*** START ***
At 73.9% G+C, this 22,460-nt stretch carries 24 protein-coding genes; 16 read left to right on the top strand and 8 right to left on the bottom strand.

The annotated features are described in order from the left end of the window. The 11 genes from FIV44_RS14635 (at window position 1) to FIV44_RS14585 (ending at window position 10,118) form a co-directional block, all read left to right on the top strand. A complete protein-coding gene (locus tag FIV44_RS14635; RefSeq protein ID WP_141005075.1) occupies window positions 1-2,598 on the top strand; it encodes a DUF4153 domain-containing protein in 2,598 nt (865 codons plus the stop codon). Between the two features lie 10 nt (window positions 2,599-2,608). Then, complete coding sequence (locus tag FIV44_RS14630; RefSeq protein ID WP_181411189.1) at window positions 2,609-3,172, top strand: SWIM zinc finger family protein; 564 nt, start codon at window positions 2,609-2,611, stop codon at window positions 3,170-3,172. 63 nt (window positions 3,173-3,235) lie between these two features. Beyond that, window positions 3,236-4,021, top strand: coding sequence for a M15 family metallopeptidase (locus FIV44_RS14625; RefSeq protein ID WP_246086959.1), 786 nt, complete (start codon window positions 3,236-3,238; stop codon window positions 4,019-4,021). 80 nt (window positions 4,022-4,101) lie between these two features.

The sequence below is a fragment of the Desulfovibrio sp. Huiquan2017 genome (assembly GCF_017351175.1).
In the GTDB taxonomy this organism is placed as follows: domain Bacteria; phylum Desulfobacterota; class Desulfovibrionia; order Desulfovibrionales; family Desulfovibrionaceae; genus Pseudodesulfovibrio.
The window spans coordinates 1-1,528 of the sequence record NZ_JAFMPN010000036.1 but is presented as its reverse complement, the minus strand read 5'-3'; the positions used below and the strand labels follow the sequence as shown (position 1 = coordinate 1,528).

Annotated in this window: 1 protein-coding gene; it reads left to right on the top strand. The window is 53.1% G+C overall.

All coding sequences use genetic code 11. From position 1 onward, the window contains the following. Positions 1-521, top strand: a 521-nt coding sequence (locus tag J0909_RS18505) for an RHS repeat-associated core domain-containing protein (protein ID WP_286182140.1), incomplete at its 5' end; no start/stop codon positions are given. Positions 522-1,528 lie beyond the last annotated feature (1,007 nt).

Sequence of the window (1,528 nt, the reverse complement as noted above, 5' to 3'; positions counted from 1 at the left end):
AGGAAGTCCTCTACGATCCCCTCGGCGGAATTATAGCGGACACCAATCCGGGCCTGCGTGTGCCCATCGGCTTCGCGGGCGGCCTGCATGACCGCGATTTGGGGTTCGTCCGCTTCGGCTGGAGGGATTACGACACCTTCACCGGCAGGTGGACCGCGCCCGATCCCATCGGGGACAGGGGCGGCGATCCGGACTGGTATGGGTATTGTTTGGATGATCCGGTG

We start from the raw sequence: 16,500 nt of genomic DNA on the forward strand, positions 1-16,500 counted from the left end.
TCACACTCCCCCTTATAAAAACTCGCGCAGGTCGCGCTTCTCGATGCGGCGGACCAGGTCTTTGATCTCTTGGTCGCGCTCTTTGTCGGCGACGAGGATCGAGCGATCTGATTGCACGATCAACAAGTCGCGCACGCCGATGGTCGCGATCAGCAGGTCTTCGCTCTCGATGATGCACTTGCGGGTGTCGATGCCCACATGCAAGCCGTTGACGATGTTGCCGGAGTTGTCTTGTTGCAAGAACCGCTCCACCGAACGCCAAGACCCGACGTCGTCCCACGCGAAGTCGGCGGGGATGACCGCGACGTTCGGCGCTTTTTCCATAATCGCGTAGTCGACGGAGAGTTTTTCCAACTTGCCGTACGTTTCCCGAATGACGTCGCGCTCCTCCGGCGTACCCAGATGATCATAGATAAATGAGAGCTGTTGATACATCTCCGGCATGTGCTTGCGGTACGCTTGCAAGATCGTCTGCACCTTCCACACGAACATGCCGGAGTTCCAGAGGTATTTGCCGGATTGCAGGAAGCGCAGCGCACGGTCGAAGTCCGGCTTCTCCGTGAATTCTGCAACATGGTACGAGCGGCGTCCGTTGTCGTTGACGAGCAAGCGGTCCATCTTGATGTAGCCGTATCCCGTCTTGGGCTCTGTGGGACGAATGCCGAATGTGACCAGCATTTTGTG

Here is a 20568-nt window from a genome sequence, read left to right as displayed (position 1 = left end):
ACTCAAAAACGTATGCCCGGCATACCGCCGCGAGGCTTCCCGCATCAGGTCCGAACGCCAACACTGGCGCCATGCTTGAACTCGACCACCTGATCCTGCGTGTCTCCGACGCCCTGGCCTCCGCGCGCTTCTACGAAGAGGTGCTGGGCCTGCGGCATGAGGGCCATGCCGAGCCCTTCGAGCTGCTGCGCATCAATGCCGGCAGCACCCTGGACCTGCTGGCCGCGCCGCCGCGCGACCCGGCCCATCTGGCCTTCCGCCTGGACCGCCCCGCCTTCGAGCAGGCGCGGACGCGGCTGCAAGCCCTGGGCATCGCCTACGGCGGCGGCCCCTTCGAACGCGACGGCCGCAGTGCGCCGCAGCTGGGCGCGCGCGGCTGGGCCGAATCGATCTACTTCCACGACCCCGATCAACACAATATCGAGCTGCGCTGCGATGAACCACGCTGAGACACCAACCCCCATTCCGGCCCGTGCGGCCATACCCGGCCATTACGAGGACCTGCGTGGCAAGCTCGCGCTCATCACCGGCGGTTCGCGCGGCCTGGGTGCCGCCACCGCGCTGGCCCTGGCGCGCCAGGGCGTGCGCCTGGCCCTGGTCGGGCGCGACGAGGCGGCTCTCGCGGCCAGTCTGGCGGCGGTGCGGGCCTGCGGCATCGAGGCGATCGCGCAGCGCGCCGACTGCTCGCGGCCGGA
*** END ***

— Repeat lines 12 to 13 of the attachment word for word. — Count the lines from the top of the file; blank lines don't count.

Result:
Here is a 20568-nt window from a genome sequence, read left to right as displayed (position 1 = left end):
ACTCAAAAACGTATGCCCGGCATACCGCCGCGAGGCTTCCCGCATCAGGTCCGAACGCCAACACTGGCGCCATGCTTGAACTCGACCACCTGATCCTGCGTGTCTCCGACGCCCTGGCCTCCGCGCGCTTCTACGAAGAGGTGCTGGGCCTGCGGCATGAGGGCCATGCCGAGCCCTTCGAGCTGCTGCGCATCAATGCCGGCAGCACCCTGGACCTGCTGGCCGCGCCGCCGCGCGACCCGGCCCATCTGGCCTTCCGCCTGGACCGCCCCGCCTTCGAGCAGGCGCGGACGCGGCTGCAAGCCCTGGGCATCGCCTACGGCGGCGGCCCCTTCGAACGCGACGGCCGCAGTGCGCCGCAGCTGGGCGCGCGCGGCTGGGCCGAATCGATCTACTTCCACGACCCCGATCAACACAATATCGAGCTGCGCTGCGATGAACCACGCTGAGACACCAACCCCCATTCCGGCCCGTGCGGCCATACCCGGCCATTACGAGGACCTGCGTGGCAAGCTCGCGCTCATCACCGGCGGTTCGCGCGGCCTGGGTGCCGCCACCGCGCTGGCCCTGGCGCGCCAGGGCGTGCGCCTGGCCCTGGTCGGGCGCGACGAGGCGGCTCTCGCGGCCAGTCTGGCGGCGGTGCGGGCCTGCGGCATCGAGGCGATCGCGCAGCGCGCCGACTGCTCGCGGCCGGA